I did an incredibly stupid thing for an incredibly stupid reason.

I was at a point in my life when I really didn’t know what to do with myself. I was restless and distracted and not finding joy in anything. I went to see a terrible movie called Torque, a rip-off of the also-terrible, but far more successful The Fast and The Furious, with motorcycles in place of cars.

The protagonist of the movie is returning to a group of cycling enthusiasts after several years’ absence and several times in the movie, someone asks where he has been, and he always answers, “I spent six months cycling around Indochina.” After about the fourth time he said that, I said aloud, right there in the theater, “That’s what I should do.”

I am sure the lawyers for the production company that made the movie worried about imitative behavior – kids and teens and drunks who watch stupid movies and then imitate what they see – but they probably thought more in terms of the demonstrable deadly behavior featured in the movie. Jumping a motorcycle on to a moving train, jumping a motorcycle off of a moving train, setting a gas station on fire, that sort of thing. That a man in his forties might decide to take a random tag-line to heart was something that never occurred to them.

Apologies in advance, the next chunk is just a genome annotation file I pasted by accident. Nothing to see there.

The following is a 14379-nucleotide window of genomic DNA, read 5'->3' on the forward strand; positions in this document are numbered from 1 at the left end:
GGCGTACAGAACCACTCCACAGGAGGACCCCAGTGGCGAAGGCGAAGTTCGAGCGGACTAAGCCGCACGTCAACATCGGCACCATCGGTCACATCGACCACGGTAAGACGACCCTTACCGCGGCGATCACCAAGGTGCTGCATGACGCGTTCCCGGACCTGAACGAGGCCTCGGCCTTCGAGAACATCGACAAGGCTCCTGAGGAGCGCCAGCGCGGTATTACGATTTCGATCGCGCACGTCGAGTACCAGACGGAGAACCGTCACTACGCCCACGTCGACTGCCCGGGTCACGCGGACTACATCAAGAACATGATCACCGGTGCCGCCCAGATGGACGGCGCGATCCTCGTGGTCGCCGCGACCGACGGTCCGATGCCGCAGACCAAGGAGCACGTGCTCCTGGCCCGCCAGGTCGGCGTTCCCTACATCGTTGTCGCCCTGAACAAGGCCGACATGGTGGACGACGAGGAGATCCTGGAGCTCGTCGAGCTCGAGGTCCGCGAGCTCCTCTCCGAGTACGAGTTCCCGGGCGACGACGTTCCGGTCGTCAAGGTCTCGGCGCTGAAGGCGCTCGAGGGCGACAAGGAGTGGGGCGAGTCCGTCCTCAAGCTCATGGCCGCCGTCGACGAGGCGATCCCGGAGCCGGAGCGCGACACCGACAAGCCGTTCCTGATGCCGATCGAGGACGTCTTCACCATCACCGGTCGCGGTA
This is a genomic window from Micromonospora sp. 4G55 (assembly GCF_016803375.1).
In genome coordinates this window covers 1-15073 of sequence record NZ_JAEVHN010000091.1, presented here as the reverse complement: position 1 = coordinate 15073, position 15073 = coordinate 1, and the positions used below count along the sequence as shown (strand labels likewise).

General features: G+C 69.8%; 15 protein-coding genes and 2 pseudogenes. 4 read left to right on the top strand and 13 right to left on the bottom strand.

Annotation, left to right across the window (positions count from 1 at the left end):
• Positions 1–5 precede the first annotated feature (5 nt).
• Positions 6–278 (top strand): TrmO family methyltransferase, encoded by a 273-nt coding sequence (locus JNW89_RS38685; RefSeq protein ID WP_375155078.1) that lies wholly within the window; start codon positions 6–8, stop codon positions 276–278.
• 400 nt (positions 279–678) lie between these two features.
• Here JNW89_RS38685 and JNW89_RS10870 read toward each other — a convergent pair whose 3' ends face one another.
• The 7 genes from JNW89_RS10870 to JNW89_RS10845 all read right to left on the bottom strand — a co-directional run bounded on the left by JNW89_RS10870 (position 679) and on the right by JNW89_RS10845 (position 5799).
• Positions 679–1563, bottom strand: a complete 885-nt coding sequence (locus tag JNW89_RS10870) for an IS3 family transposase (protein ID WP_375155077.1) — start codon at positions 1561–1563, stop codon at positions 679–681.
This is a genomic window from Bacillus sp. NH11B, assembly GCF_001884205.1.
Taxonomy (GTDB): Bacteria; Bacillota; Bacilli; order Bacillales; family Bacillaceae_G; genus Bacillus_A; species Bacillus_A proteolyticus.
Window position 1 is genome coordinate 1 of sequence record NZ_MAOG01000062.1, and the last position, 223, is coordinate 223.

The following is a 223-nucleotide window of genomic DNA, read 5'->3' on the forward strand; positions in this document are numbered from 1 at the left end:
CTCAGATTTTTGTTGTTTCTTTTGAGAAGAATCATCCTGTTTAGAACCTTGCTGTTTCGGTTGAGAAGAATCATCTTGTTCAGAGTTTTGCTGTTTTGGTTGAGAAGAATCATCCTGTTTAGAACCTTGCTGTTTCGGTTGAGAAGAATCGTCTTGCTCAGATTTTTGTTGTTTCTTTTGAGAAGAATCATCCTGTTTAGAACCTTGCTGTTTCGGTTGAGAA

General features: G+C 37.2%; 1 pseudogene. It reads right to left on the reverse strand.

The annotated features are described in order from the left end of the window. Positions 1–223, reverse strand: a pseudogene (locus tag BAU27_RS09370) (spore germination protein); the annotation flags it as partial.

Keep in mind, at the time, I knew almost nothing about Southeast Asia. I didn’t speak any of the local languages. I barely knew how to ride a motorcycle, and that part of the world is famous for its punishing and relentless traffic.

I talked about my idea with a friend who had spent some time in Vietnam. She told me, “You’re going to die out there.” I decided right then not to talk about the idea with anyone else.

I did borrow a motorcycle from a coworker and spent half an hour “practicing” in the company parking lot.

When I landed in Saigon, I hired a guide, Hoa, to show me around the city and find a bike I could rent. I explained my plan to Hoa.

“You’re going to die out there,” he told me.

Ah, well. Good judgment comes from experience, but experience comes only from bad judgment.

I did an incredibly stupid thing for an incredibly stupid reason, and it turned out to be one of the best decisions of my life.

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